Bounders and Easterling warriors have begun to stalk the Northlands. Ranger cadet Camber Bloodstone his cousin Dane and Captain Dega Darkhawk discover the reason when the earth opens and spills them into a dwarf warren. Sentash the Easterling king is a powerful sorcerer who has sensed Camber’s emergent magical powers. He is also searching for a magic item the Winterstone (last seen among the Elves) that may allow him to conquer their homeland and the western and southern kingdoms besides. Accompanied by a dwarven prince who is also an apprentice wizard a warlike wood elf and (after a visit to Illianther) a number of other elven warriors the party sets out to find the Winterstone and ultimately Camber’s destiny.
A particularly amusing moment early on effectively amounts to a critique of Gandalf and similar figures; something that’s interesting about Zbitnew’s leading wizard Stornoway Hawker is his fallibility. Half the time he’s onscreen he reads as clumsy and not entirely reliable:
‘So why can’t you just get rid of the Easterling King on your own?’ Dane asked. Camber was thinking the same thing. But the wizard was probably one of those high-minded types who made everyone else do the dirty work so that they might all learn some kind of valuable lesson…’To extinguish the gift of Life would go against everything that is my very essence’…’But you have no problem using others to extinguish life’ said Dega…’Yes but that’s different’ answered Hawker.
To her credit Zbitnew never entirely resolves this puzzle and it is pleasant to see fantasy inquiring into its own metanarrative structure.
A number of plot elements and some of her characters are Tolkien derivatives but Zbitnew still manages to make her novel unique; a few of the strongest examples are the tale of Sharp-Glance and Feather Karpung (a dwarven game) the cadets’ training with the rangers some of Stornoway Hawker’s foibles and flaws and best of all her creation (or perhaps inclusion) of the dwarxen. Female dwarven characters are rare (except in the work of Terry Pratchett) and Zbitnew’s creative explanation for why they are kept out of sight is inspired; it’s also satisfying to see them defying their subjugation by the end of the novel. One weak spot is the jungti generic barbarians (or perhaps orcs or ogres) who attack the party with poison arrows and are described as having “the look of men but the mindset of animals”; Zbitnew veers dangerously into H. Rider Haggard territory for the brief time they’re onscreen.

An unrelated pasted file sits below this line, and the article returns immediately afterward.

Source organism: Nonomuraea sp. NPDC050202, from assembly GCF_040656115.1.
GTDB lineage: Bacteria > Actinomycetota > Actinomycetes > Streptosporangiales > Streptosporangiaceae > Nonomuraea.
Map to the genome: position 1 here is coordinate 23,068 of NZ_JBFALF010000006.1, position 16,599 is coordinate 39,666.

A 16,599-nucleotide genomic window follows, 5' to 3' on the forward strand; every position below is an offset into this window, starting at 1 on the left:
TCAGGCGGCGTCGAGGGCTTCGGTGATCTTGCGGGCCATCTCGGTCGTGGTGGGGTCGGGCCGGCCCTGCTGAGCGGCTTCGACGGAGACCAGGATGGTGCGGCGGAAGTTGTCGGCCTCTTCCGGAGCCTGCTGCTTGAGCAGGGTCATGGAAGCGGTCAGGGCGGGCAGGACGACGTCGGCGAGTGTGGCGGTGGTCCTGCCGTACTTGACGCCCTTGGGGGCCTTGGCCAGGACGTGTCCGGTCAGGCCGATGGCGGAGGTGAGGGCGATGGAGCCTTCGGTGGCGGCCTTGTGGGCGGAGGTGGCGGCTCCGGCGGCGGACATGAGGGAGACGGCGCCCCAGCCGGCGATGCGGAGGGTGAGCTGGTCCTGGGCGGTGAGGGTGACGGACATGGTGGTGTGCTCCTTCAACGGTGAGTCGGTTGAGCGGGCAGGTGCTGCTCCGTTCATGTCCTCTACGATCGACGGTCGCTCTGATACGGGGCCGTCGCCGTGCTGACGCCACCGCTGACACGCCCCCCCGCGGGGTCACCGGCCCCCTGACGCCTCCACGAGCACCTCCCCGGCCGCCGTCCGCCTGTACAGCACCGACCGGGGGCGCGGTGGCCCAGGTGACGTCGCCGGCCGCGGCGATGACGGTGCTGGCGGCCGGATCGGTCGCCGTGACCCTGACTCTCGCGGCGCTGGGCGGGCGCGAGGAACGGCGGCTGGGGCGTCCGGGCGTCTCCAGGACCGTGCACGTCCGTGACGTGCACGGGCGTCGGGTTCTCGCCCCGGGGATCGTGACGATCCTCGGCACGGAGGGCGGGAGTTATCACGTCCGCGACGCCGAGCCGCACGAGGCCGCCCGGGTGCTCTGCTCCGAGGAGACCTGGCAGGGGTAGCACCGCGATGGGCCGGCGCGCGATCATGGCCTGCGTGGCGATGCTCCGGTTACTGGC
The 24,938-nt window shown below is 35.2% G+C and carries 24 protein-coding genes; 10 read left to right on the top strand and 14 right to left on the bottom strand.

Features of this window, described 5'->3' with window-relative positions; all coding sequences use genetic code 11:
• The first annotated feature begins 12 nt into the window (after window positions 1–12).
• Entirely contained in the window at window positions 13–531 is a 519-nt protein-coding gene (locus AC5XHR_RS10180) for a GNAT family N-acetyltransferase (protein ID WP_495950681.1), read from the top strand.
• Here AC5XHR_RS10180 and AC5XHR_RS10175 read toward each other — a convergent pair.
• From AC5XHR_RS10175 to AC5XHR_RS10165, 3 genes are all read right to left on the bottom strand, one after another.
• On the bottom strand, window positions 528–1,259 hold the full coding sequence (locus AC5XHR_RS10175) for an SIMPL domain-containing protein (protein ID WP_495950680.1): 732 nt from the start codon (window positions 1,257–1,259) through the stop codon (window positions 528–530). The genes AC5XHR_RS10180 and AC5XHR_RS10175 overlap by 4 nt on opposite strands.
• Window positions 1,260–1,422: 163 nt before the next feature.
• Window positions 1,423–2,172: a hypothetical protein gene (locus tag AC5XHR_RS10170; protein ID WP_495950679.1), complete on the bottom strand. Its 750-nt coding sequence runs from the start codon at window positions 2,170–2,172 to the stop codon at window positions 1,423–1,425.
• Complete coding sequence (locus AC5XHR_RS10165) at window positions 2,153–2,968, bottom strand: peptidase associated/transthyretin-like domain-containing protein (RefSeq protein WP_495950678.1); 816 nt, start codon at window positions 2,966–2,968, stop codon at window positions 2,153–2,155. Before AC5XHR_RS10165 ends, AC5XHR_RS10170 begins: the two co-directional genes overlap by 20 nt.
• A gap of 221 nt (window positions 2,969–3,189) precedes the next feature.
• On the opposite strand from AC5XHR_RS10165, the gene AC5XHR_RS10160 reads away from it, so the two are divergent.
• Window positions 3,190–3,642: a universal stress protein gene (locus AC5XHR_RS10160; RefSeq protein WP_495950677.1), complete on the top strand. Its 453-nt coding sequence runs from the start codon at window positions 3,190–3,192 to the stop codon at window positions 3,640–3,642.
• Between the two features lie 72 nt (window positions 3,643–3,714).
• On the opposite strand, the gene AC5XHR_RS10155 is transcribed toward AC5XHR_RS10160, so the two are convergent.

Her treatment of the two romances she works in is unfortunately fairly conventional with spunky tomboyish even warlike women sparring stereotypically with their future mates and then settling happily down to have babies by the story’s end. Nonetheless she manages to inject a sizeable amount of chemistry into her handling of Starlock’s love story which spans most of the novel and kept this reviewer reading through slow moments in the plot. The book as a whole (in terms of content and reading level) seems appropriate for either adult or older YA readers. Although it doesn’t possess great philosophical depth A Secret Revealed is certainly entertaining.